Healthcare's Innovation / Operations Dichotomy.
deep Dive Session Summary
Health 2.0 Provider Symposium, Santa Clara, CA
The Provider Symposium kicked-off the 2016 Health 2.0 Fall Conference. This pre-conference event gathered over 200 CIO’s/executives from leading healthcare systems, practicing providers, and leaders from innovative healthcare technology companies for an exciting mash-up of perspectives, experiences, and ideas to drive better health outcomes.
As part of this day, POMIET facilitated a deep-dive session on strategies for solving healthcare's innovations/operations dichotomy. Faced with increasing consumer demands, endless technology opportunities, confusing compliance requirements, and drastically changing regulations, a critical question has emerged:
How can leaders realistically move their IT organizations to adapt and be poised to capture new opportunities—while also keeping day-to-day operations running?
This is the epicenter of the innovation/operations dichotomy. How can we solve the innovation/operations dichotomy? Gartner Group proposes Bimodal Teams. Price Waterhouse Cooper (PWC) proposes budget re-allocation (30% of budgets should be dedicated to differentiated capabilities (innovation), versus the <10% that is committed today). These are two strategies, and the deep dive session was an opportunity to uncover more.
Select leaders at the Provider Symposium were invited to share their top challenges around this topic and discuss questions and learnings amongst peers.
In a pre-event survey, the participants provided top items related to the innovation/operations dichotomy. Those are summarized below.
- How to leverage app development partnerships and still direct the development mission and maintain oversight?
- How to acquire pilot partners and navigate the decision-making process?
- How to improve MD-to-MD and MD-to-Patient communications?
- How to balance current market leading decisions with profitable operations?
- How to balance innovations and operations?
- How to find thought-leaders and capture evidence-based outcomes for patients?
- How existing EMR systems are barriers to innovation.
- How to walk away from legacy systems?
Using these topics as a starting point, the discussions covered broad ground in the brief time we had together. Two clear themes emerged from the group:
- The current EHR/EMR systems make innovation very difficult, or in some cases unreachable. The effort required to integrate an innovative solution (technology) into the continuum of care is very demanding and limiting—and one that few innovations can survive without ample time, money, stakeholder support, and more.
- Health IT needs to be disrupted in order to truly advance. This is a bold conclusion. However there are high dollars (and possibly executive careers) invested in current EHR/EMR systems. The group discussed how, because of this, it will be a long time before moving away from existing EHR/EMR systems would be considered. It will take a big shift before the strategy of “let’s hope it’s in the next version” gets displaced.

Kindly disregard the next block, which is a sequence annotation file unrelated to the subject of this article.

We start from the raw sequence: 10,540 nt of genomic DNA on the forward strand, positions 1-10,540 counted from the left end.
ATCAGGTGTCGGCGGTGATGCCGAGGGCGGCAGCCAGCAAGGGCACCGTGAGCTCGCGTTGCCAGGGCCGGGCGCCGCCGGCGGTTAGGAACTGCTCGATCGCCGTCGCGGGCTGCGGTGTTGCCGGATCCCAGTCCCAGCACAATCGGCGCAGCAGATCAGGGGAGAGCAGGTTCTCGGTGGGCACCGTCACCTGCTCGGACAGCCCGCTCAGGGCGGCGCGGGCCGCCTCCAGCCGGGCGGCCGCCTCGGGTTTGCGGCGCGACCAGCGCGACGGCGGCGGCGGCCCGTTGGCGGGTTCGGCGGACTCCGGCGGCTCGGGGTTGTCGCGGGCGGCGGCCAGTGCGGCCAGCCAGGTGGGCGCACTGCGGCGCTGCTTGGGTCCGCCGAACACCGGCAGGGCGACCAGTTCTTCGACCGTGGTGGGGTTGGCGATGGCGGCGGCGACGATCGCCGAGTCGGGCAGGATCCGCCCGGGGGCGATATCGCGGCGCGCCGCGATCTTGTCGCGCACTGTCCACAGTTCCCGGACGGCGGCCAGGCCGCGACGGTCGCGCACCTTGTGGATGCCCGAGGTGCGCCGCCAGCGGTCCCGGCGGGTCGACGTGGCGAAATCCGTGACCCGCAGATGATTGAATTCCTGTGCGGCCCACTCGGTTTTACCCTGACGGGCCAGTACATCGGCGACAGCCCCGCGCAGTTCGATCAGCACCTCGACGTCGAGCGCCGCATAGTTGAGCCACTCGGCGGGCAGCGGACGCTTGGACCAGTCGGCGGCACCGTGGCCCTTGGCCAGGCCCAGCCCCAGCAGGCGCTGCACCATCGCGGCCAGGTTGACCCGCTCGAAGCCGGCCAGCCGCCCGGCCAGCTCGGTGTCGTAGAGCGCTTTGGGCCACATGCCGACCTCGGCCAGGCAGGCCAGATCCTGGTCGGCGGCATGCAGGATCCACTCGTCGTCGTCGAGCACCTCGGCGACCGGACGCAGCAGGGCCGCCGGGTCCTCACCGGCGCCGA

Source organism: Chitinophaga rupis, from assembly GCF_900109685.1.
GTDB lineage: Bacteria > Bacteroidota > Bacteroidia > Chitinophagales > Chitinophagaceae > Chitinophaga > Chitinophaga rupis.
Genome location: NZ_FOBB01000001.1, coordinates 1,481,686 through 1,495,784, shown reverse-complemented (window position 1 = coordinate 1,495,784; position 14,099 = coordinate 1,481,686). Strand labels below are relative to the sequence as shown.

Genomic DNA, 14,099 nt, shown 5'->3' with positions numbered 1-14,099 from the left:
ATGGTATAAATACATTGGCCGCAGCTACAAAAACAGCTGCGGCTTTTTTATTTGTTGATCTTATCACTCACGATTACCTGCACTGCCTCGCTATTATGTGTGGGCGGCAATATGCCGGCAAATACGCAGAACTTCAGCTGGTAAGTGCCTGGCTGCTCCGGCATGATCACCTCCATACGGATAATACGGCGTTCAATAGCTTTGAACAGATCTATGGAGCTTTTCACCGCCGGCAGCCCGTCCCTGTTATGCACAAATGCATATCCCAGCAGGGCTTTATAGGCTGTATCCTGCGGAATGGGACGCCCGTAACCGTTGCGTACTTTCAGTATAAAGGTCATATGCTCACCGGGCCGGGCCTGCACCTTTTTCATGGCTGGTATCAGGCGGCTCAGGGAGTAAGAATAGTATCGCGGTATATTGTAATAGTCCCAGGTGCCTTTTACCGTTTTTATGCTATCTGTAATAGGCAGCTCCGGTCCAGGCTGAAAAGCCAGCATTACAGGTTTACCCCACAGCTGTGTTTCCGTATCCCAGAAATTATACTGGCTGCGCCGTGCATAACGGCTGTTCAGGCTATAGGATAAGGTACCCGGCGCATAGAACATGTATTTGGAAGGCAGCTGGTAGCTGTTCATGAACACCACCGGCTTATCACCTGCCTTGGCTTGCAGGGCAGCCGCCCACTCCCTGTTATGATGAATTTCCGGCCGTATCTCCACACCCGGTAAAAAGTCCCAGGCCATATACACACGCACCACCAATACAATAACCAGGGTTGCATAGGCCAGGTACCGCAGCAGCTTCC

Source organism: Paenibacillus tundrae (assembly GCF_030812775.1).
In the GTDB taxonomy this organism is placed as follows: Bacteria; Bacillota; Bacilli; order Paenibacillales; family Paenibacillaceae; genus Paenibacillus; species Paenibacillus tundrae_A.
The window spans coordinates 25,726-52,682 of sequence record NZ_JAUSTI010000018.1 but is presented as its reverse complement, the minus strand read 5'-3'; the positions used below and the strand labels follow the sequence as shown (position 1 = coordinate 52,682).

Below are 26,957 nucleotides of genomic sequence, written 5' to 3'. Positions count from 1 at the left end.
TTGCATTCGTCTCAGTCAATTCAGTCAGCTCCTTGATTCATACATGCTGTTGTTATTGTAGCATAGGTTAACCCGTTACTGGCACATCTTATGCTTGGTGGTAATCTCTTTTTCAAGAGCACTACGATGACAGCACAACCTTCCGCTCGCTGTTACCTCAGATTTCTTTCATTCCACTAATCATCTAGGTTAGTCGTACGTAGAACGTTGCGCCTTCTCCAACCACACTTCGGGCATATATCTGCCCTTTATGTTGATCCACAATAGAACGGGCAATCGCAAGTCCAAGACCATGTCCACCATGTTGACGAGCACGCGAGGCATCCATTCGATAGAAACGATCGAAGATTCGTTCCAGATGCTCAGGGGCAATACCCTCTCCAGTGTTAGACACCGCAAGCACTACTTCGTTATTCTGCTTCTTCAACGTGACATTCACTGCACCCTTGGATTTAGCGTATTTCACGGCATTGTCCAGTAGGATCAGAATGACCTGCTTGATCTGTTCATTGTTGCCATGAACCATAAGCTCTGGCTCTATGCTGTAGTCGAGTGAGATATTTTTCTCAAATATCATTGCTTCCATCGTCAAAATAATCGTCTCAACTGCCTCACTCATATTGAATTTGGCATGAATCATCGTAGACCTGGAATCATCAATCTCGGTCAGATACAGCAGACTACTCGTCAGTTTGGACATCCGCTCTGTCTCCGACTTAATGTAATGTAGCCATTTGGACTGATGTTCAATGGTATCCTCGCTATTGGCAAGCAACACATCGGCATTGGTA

Other highlights from the discussions included:
- Executive support for innovation is not perceived as a road block. With new and growing innovation groups emerging in healthcare systems, the group felt there was adequate support from the top. Although Champions of specific innovations may change or leave.
- In contrast, today’s CIOs already have their hands full keeping operations running. Innovation is coming at them, and frequently is not something they can respond to or lead.
- Physicians are overwhelmed, and change is too much to handle (cognitive load/burden). Physician champions for new solutions are few, and hard to come by.
- Much of the innovation being implemented today comes from start-ups and small groups in the hospital, and usually are in the form of a targeted/narrow software applications (apps).
- This results in a large collection of isolated, varied apps accumulating in the healthcare enterprise. Integration of these apps is difficult.
- The current EHR/EMR systems are viewed as the primary blockers for innovation.
- Large expense and still absorbing that cost.
- Organizations tend to wait for the EHR/EMR system to innovate for them.
- EMR systems do not easily integrate to allow for innovation.
- EMR systems cannot easily be replaced because of incurred cost and primary global use throughout the health system.
So what can we do to address these challenges? Some of the solutions discussed were:
- Integrate innovations (individual apps) into the broader technology roadmap.
- Enlist multiple Champions to support the innovation, as they quickly move around and change. Plan ahead to ensure you have the support of more than just one.
- Pursue focused, iterative pilot programs to ensure buy-in and successful delivery—with an eye on proving clinical value first, and not integrating into the continuum of care too early.
- Begin a culture shift sway from EHR/EMR reliance. For example: mandate it’s not their data.
- Incorporate cloud-based architecture, as this may enable disruption.
- Disrupt the current EHR/EMR structure.
What do you think? Let’s continue to discuss what works, what doesn’t work, and how can we approach this successfully moving forward—because the future of healthcare depends upon it.
Here are few ways you can get engaged:
- Join in the conversation on the LinkedIn Group: HIT Strategies: Innovation & Operations Balance
- Read our post on an alternate HIT model to support success.
- Contact us directly to talk about strategies that may work for you.